Polio – the highly contagious disease that causes paralysis in many children – is at last in decline in Pakistan, where it has been rife for decades. Health officials have seen a 62% drop in cases so far in 2016 – fantastic news to celebrate on International Polio day.
Pakistan made the fight against the disease a national priority, a commitment that many see as key to the steep decline in polio diagnoses.
It's #WorldPolioDay! An opportunity for everyone to renew the promise of a #polio-free Pakistan and a polio-free world. via
PakFightsPolio</a> <a href="https://t.co/hFV52UVOpM">pic.twitter.com/hFV52UVOpM</a></p>— UNICEF Pakistan (UNICEF_Pakistan) 24 October 2016
Here, the fight against the virus is a hard fought one, with many obstacles to overcome. Syed, a vaccinator, whose face has been blurred for security reasons, knows all too well the struggle to keep up efforts to rid the country of the disease.
In 2012 he survived an assassination attempt made against health workers by the Taliban, who have denounced the anti-polio campaign as a western attempt to sterilise muslims.
“Recently,” Syed told euronews, “We have seen a marked improvement in campaigns against polio, thanks in part to the strengthening of security by the army of Pakistan.”
Since 2012, a total of 71 health workers and police officers have been killed by the Taliban during vaccination drives. Syed escaped one such attack, narrowly avoiding death after he was shot in the leg, but unfortunately one of his colleagues did not survive.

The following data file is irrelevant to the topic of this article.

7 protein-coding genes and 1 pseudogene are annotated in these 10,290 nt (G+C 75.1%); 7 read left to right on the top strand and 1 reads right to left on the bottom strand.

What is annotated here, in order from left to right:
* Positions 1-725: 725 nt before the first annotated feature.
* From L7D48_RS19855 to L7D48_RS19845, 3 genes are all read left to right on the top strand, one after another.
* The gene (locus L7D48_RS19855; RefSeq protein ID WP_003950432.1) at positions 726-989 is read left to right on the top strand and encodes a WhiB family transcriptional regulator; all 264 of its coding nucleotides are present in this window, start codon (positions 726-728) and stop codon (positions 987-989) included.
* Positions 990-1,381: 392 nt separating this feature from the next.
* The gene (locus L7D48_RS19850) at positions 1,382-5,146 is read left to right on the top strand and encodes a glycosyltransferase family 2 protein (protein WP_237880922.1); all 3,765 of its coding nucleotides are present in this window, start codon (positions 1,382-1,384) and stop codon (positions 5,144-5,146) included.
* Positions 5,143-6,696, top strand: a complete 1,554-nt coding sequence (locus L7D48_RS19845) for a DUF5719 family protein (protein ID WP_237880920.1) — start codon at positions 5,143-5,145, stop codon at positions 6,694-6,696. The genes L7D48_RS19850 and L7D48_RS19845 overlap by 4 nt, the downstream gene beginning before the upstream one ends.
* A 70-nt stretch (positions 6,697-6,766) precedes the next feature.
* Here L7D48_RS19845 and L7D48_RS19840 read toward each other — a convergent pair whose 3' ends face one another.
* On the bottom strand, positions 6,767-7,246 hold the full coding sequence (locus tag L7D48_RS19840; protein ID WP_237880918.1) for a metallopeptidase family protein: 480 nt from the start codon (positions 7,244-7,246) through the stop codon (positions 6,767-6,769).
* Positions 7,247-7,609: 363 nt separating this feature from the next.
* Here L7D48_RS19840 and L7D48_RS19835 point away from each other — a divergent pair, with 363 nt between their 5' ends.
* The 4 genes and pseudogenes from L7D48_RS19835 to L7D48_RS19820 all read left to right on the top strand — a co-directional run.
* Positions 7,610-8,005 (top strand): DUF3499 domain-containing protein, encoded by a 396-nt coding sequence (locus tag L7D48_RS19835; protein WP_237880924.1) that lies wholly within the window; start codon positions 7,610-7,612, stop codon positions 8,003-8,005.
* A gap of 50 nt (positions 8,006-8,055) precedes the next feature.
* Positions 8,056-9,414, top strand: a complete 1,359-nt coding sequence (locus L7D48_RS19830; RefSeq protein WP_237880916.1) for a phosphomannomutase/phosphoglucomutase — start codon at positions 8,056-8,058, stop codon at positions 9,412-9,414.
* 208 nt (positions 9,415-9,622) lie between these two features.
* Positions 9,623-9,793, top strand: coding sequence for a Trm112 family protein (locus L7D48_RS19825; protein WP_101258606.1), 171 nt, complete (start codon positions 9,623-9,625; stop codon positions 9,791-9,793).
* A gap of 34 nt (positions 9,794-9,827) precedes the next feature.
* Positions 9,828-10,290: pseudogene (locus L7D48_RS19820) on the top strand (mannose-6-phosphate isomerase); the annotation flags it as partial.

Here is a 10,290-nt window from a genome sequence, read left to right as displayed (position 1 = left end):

“The difficulties with the Taliban began after international provisions where introduced forbidding Pakistanis from travelling without being vaccinated,” Syed said.
“This is what provoked the Taliban to attack vaccinators,” he continued.
Syed emphasised that the majority of Pakistanis are not opposed to vaccinations against polio but says that the Taliban’s scare tactics have been working, and many children remain unprotected against polio.
“We operate in mountainous areas and the problem is that the children cannot access the clinics,” he said. “It is sad that mothers have to move into clinics with their child to get vaccinated due to the difficulty of access.”
There still remains no end in sight to Syed’s two decades of devotion to the fight against polio. For now he must return to Pakistan, where he will continue his mission.
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